What good is half an eye?
By David Annis
Article ID: 1236
One frequent objection that creationists use about evolution is to question how a complex structure could evolve – what good is half an eye? What possible evolutionary path could there be that would lead to such a complex structure?
So, how would an eye evolve? Start with simple organisms that don’t have an eye. In my fish tank I have a Tridacna maxima which is a saltwater clam. It has no eyes, but if I move my hand between the light and the water in a way that makes a shadow pass over the clam, it will close its shell. The clam has no eyes but is able to avoid predators by being able to sense light and dark. It is easy to see how this example of something that isn’t even half an eye results in a competitive advantage. Many organisms, not just clams, have the ability to sense light and dark.
So, how do we get from being able to sense light all the way to a human eye? The next step is eyespots (these are light-sensitive areas that may or may not be attached to a nervous system). Flatworms are a great example of eyespots. According to Wikipedia:
“Flatworms do have a bilateral nervous system; they are the simplest animals to have one. Two cordlike nerves branch repeatedly in an array resembling a ladder. The head end of some species even has a collection of ganglia acting as a rudimentary brain to integrate signals from sensory organs such as eyespots.”
Once we have eyespots, it is pretty easy to see how forming a dimple below the eyespot would help the animal. Since light from the side would hit only one side of the depression, the deeper the dimple the better the animal would be able to sense direction. Some flatworms and the nautilus have deepened these depressions enough to create a design like a pinhole camera, allowing the eye to focus without a lens.
Getting a lens over the eye to protect it and better focus the light is an easy step and one from which nature gives us many examples.
Some creationists will object to the idea that the thousands of varying eye designs represent steps in an evolutionary change. From photosensitivity, to eyespots, to dimpled eyespots, to lensless eyes, to the eyes of an eagle, they argue that the small advantage conferred by any single step wouldn’t be enough to make sure that the change persisted in the population. They ask for an example of a small, inefficient design evolving into a more refined form in a laboratory setting. Since most laboratories are far smaller than the entire planet, and have been operating for a far shorter time than Earth itself, it is difficult to recreate examples of most evolutionary events.
Nevertheless, there is a tantalizing example of what is probably an inefficient mechanism evolving and then being refined into an efficient adaptation in a carefully controlled laboratory setting. It occurred in a lab at Michigan State University, which has been growing 12 populations of E. coli since 1988. I’ve discussed this experiment in detail in a previous article titled Macro-evolution observed in the laboratory. This is our example of macro-evolution under carefully controlled laboratory conditions.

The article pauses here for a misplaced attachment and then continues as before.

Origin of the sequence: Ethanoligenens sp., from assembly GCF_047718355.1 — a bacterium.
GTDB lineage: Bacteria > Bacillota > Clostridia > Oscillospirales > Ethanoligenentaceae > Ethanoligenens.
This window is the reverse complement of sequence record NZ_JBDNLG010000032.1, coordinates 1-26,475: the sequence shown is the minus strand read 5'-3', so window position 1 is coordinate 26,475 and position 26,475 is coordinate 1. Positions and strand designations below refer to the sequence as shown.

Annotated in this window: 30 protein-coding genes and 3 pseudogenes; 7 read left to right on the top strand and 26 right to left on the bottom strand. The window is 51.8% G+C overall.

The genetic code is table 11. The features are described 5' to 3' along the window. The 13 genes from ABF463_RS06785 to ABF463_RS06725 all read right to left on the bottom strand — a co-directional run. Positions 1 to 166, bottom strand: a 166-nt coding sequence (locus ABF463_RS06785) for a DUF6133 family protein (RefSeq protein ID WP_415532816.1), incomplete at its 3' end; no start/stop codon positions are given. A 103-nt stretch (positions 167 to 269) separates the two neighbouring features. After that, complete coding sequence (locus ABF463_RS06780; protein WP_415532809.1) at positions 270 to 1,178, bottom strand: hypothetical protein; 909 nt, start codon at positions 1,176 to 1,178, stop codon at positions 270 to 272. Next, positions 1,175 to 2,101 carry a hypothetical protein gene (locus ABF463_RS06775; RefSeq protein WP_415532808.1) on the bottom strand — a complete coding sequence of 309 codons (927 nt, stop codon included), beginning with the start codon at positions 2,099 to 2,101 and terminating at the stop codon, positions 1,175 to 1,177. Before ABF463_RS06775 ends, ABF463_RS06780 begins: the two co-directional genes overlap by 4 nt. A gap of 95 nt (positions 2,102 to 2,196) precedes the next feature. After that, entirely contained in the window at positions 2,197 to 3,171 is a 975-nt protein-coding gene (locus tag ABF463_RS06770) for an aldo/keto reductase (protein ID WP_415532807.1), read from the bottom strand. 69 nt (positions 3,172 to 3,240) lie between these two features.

In this experiment, we saw the ability to use citrate under oxic conditions evolve in E. coli. It took about 30,000 generations and only happened in one of the 12 populations studied. Just like the eye, the wing, or any other complex trait, it evolved first as a very inefficient mechanism and then got better. In fact, in this experiment the Cit- population almost out-competed the inefficient Cit+ population before the Cit+ population became more efficient. From the paper:
“No Cit+ cells were found in the samples taken at 30,000, 30,500, or 31,000 generations. Cit+ cells constituted 0.5% of the population at generation 31,500, then 15% and 19% in the next two samples, but only 1.1% at generation 33,000. It appears that the first Cit+ variant emerged between 31,000 and 31,500 generations, although we cannot exclude an earlier origin. The precipitous decline in the frequency of Cit+ cells just before the massive population expansion suggests clonal interference, whereby the Cit- subpopulation produced a beneficial mutant that out- competed the emerging Cit+ subpopulation until the latter evolved some other beneficial mutation that finally ensured its persistence. The hypothesis of clonal interference implies that the early Cit+ cells were very poor at using citrate [emphasis added], such that a mutation that improved competition for glucose could have provided a greater advantage than did marginal exploitation of the unused citrate.”
So, as you can see, half an eye, an eye that sees half as well, half a wing, or even an inefficient way to use citrate can all confer reproductive advantage. This lays the groundwork for the evolution of a more complex mechanism.